Thursday, January 19, 2012

Eagle Scout earns all 129 merit badges, saves grandpa

By Carol Lindsay

Special to The Tribune

Published: January 19, 2012 11:50AM
Updated: January 18, 2012 04:35PM

Courtesy of John Bill Eagle Scout John Bill — sitting with hid dog, Jake — earned every merit badge offered by the Boy Scouts of America. Clearfield • John Bills’ quest to earn every Boy Scout merit badge had an unexpected result: It saved his grandfather’s life.

It wasn’t the life-saving merit badge that did it. Or first aid. Or emergency preparedness. The badge the now-Eagle Scout credits with his grandfather’s rescue was actually dog care.

The story went something like this: During a visit to the Humane Society for his dog-care merit badge, John adopted a red Irish setter named Jake. It was an impulse decision. But on a freezing February night, just two days after bringing the dog home, it paid off.

It was 2 a.m. when Jake began to growl and fidget. The noise awoke Chris Bills, John’s father, who arose from bed to see what was the matter. After finding nothing amiss, he lay down again. But Jake refused to calm down. So Bills arose for a second time. It was then that he discovered John’s grandfather — an 84-year-old with Alzheimer’s — standing on the doorstep in 2-degree weather wearing nothing but pajamas. The ailing man had been locked out.

“I couldn’t believe it,” John said. “My dad and I rescued Jake as part of a merit badge, and Jake actually ended up saving my grandpa’s life.”

Serendipity is the word John’s father uses to describe many of the events that occurred during his son’s search for every merit badge offered by the Boy Scouts of America.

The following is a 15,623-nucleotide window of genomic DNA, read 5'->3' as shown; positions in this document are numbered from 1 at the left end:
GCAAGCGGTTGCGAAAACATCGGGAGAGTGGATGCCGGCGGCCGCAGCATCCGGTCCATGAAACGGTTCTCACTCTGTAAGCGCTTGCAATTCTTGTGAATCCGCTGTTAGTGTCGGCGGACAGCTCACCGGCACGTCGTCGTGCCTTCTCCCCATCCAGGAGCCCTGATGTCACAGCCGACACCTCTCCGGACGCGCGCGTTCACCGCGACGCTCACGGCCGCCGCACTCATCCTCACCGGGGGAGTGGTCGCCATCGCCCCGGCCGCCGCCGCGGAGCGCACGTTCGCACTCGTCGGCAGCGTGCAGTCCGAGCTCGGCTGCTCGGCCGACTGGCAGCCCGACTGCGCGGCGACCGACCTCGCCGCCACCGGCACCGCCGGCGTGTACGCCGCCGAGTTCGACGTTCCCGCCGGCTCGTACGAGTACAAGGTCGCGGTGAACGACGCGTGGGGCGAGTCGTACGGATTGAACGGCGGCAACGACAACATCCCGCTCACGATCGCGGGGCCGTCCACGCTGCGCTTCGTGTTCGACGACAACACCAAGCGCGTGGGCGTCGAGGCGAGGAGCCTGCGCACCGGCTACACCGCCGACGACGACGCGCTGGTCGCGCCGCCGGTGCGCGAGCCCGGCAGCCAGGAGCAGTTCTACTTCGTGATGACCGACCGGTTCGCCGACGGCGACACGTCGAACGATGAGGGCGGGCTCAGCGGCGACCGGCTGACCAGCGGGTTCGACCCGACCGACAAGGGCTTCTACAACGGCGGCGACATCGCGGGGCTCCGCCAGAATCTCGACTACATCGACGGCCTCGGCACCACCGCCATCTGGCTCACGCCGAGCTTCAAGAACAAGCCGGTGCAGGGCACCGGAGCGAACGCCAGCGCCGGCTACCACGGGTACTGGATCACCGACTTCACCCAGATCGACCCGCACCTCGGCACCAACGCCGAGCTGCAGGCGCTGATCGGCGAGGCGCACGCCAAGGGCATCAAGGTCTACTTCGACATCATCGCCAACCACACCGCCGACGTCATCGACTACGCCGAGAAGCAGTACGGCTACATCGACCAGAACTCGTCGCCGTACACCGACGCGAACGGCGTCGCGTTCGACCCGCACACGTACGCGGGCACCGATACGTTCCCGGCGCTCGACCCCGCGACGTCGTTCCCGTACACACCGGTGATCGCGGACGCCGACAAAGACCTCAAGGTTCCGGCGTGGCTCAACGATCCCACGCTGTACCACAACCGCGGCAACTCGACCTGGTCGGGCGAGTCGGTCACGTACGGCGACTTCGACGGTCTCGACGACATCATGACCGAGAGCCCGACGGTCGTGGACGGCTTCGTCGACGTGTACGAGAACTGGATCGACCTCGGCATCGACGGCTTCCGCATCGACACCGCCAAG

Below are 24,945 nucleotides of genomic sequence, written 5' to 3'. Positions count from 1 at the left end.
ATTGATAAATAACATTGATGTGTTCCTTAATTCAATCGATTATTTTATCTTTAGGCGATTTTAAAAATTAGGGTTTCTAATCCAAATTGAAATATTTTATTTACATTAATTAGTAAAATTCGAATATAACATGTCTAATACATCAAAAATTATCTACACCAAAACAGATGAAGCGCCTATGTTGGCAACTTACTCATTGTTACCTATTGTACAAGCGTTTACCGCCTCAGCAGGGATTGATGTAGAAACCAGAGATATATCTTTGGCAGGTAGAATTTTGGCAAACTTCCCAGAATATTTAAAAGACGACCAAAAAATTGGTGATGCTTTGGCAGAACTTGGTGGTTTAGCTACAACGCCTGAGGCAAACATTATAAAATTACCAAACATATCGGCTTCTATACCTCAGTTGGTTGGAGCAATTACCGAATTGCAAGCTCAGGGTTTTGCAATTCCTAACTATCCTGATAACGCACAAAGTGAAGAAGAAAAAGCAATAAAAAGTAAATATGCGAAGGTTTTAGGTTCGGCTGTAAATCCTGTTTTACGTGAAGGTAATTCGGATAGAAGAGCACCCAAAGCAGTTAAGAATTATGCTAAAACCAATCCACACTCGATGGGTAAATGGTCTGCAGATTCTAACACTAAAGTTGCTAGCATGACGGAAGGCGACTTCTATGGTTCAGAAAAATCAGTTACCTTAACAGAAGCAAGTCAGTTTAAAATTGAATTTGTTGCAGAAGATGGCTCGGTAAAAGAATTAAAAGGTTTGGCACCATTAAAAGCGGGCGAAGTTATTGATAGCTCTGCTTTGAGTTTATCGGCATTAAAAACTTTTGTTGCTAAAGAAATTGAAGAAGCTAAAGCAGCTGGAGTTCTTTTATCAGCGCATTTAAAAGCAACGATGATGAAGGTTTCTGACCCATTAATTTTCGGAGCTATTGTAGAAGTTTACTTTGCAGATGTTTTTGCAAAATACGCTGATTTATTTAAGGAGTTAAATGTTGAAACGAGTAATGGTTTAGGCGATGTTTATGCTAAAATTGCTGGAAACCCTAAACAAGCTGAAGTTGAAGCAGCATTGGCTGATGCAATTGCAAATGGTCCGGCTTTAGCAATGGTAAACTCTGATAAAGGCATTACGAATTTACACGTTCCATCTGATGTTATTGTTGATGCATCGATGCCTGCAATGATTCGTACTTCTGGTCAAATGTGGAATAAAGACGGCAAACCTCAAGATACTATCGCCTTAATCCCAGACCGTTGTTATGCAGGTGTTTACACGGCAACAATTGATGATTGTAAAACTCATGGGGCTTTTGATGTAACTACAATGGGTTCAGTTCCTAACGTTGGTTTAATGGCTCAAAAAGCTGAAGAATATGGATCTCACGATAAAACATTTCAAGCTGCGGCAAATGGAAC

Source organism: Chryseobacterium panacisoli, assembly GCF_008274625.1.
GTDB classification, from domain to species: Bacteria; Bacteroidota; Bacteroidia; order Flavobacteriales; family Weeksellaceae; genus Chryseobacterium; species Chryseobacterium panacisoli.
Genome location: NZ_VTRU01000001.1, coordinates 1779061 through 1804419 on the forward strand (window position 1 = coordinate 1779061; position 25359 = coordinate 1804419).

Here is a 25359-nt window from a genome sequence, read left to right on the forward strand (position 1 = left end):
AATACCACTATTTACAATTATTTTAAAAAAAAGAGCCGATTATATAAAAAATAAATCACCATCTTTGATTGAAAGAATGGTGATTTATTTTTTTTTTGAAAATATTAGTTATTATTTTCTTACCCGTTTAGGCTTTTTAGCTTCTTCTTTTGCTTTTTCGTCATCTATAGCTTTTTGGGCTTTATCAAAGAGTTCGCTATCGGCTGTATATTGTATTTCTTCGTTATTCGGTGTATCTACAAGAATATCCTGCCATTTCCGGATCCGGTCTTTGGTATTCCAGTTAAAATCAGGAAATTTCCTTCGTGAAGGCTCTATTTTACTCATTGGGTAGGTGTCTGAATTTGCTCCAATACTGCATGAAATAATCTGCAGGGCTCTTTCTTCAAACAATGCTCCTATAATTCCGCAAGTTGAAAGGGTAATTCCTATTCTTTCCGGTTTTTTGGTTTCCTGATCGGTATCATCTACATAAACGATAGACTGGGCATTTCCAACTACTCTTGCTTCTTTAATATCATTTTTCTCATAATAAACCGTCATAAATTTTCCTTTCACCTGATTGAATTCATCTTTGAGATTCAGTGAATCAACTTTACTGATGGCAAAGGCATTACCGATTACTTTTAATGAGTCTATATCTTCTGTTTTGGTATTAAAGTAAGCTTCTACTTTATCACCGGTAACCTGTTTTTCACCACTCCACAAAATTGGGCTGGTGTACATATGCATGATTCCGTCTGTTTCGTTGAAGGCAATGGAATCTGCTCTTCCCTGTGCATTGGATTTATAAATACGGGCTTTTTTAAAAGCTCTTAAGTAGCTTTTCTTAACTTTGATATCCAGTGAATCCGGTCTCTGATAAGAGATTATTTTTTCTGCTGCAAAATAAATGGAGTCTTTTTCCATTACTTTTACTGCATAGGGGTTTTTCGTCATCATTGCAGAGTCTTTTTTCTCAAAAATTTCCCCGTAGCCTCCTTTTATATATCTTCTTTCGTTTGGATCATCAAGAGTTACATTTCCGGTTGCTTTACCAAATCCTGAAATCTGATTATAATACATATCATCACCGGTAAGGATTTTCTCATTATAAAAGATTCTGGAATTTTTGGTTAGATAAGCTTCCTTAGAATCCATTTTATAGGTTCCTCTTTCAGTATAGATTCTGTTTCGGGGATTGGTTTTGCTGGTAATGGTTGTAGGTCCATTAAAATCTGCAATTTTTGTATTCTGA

John — the 19-year-old son of father Chris Bills from Holladay and mother Diane Prince and stepfather Robert Prince from Centerville — decided shortly after earning his Eagle, at age 13, that he wanted to earn every merit badge. It was a lofty goal. Although it takes 21 merit badges to earn the Eagle rank, the Boy Scout organization offers 129 patches.

John met his goal, finishing his last merit badge on Oct. 29 — the night before 18th birthday.

“I tell people I have a whole flock of eagles,” John said.

Earning all the merit badges was a goal John couldn’t have achieved without his father. Because John’s parents are divorced, he spent every other weekend, every other holiday and a couple of weeks during his summer vacation at his father’s house. Most of that time was spent working on scouting.

“If we had more time,” John said, “I could have finished this by the time I was 15.”

John graduated from Viewmont High last spring. A court of honor, celebrating his accomplishment of earning every merit badge, was held late last month.

Early in his scouting career, John learned that pursuing merit badges opens doors. His second badge was in law. Dressed in full Scout uniform, John went to a criminal trial with his father. During a break in the proceedings, federal attorneys introduced themselves to John. Then they introduced John to the judge. Because of those connections, John soon found himself in another courtroom listening to goings-on of the high-profile Olympic bribery scandal. Before the day was done, he was invited onto the street for an interview by a journalist.